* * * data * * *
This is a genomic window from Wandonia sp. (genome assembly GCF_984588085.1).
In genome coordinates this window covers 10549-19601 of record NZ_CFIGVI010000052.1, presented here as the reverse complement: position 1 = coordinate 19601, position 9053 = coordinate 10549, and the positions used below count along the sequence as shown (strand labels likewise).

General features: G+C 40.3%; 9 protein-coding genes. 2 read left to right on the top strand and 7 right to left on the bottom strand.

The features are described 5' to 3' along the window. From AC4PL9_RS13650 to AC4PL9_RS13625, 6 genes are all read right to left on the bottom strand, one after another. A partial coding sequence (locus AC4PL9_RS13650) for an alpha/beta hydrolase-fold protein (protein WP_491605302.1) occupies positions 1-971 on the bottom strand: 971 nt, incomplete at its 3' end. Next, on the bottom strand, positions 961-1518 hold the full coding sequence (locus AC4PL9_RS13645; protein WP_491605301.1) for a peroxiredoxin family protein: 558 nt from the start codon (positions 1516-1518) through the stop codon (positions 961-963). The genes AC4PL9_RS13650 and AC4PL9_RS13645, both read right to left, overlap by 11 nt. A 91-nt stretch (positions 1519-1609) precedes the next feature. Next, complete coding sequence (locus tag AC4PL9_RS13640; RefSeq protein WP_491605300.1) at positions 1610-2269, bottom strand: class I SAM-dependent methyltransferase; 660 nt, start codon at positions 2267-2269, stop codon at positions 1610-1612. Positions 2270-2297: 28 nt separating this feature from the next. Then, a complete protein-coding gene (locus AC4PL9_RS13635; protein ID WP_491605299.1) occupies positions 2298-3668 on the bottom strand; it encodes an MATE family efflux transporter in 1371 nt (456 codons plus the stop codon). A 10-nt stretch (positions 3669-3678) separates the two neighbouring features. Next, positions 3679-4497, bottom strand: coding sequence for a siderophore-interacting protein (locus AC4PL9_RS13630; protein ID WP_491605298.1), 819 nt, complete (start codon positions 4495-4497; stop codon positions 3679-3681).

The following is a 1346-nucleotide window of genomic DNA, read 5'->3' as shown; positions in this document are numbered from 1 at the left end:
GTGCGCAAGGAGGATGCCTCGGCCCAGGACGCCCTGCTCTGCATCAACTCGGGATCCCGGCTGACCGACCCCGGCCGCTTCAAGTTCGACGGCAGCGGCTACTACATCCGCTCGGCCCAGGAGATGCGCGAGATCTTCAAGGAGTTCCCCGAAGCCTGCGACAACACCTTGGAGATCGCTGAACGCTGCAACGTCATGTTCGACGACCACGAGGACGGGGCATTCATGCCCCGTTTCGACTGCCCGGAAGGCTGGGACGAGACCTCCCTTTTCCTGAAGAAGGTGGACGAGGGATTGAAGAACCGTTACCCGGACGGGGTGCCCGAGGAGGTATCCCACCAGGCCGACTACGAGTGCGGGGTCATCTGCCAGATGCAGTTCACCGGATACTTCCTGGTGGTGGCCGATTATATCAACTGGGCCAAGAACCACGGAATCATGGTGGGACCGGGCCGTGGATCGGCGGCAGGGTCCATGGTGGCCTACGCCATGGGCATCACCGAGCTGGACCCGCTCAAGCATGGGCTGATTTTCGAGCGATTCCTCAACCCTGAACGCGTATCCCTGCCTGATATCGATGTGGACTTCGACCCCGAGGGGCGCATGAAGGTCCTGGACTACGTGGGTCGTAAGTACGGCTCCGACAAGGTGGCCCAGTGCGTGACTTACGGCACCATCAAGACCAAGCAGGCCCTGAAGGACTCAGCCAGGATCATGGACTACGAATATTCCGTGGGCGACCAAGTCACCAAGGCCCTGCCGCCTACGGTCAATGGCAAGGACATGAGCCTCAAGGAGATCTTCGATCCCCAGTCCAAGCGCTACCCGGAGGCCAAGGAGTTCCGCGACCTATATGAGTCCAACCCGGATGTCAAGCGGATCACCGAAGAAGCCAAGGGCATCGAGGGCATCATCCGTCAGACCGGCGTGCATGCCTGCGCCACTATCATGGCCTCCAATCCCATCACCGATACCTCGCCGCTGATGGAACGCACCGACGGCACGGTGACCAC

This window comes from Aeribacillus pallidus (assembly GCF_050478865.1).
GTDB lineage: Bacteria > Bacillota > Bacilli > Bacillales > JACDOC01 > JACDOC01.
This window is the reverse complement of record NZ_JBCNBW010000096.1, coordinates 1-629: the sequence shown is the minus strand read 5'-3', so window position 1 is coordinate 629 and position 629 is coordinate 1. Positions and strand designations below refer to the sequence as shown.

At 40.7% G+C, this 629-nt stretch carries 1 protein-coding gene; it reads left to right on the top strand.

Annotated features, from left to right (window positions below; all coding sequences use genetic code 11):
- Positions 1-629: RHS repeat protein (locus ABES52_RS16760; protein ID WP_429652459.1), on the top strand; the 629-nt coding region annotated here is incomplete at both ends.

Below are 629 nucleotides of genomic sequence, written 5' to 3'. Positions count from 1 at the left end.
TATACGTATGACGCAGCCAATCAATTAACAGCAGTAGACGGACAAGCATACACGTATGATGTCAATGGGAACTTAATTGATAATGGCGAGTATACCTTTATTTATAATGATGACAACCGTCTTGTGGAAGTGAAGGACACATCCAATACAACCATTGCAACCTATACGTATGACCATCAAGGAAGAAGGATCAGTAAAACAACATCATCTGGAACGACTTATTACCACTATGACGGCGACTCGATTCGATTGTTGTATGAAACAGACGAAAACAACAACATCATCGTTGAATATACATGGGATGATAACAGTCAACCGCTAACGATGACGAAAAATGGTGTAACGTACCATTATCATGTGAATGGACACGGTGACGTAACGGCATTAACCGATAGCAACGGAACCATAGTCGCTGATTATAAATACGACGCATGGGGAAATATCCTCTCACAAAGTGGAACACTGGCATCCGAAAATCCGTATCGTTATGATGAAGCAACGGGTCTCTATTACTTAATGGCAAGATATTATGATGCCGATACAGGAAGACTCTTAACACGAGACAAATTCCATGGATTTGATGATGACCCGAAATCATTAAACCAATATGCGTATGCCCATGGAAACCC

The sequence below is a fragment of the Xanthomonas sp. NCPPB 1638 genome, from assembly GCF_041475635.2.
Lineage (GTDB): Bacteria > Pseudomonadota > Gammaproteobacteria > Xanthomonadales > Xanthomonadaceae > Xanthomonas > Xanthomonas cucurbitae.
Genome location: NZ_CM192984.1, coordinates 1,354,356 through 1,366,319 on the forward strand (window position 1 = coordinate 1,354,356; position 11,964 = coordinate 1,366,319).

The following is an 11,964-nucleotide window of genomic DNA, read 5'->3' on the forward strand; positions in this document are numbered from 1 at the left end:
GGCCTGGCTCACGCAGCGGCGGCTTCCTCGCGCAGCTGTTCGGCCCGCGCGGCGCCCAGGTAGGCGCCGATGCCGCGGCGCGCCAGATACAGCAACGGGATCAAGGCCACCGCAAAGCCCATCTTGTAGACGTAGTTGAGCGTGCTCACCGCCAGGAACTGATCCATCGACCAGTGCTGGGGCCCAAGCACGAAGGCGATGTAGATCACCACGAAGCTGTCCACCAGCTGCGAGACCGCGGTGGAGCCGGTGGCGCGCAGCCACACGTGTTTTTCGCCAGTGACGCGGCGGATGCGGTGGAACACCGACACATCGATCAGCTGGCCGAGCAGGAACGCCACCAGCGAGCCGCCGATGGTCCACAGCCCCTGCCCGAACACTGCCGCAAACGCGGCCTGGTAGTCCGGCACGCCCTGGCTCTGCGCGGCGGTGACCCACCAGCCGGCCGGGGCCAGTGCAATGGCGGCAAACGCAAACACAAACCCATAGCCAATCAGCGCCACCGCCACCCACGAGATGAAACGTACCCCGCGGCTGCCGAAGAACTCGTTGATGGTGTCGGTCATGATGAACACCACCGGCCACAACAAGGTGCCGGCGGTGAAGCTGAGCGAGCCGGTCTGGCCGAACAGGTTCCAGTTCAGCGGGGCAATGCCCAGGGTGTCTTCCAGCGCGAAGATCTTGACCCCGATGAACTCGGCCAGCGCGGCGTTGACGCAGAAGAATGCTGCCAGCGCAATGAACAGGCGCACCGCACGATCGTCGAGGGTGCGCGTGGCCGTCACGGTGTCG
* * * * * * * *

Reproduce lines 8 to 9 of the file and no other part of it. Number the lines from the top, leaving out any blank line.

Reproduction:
GTDB lineage: Bacteria > Bacillota > Bacilli > Bacillales > JACDOC01 > JACDOC01.
This window is the reverse complement of record NZ_JBCNBW010000096.1, coordinates 1-629: the sequence shown is the minus strand read 5'-3', so window position 1 is coordinate 629 and position 629 is coordinate 1. Positions and strand designations below refer to the sequence as shown.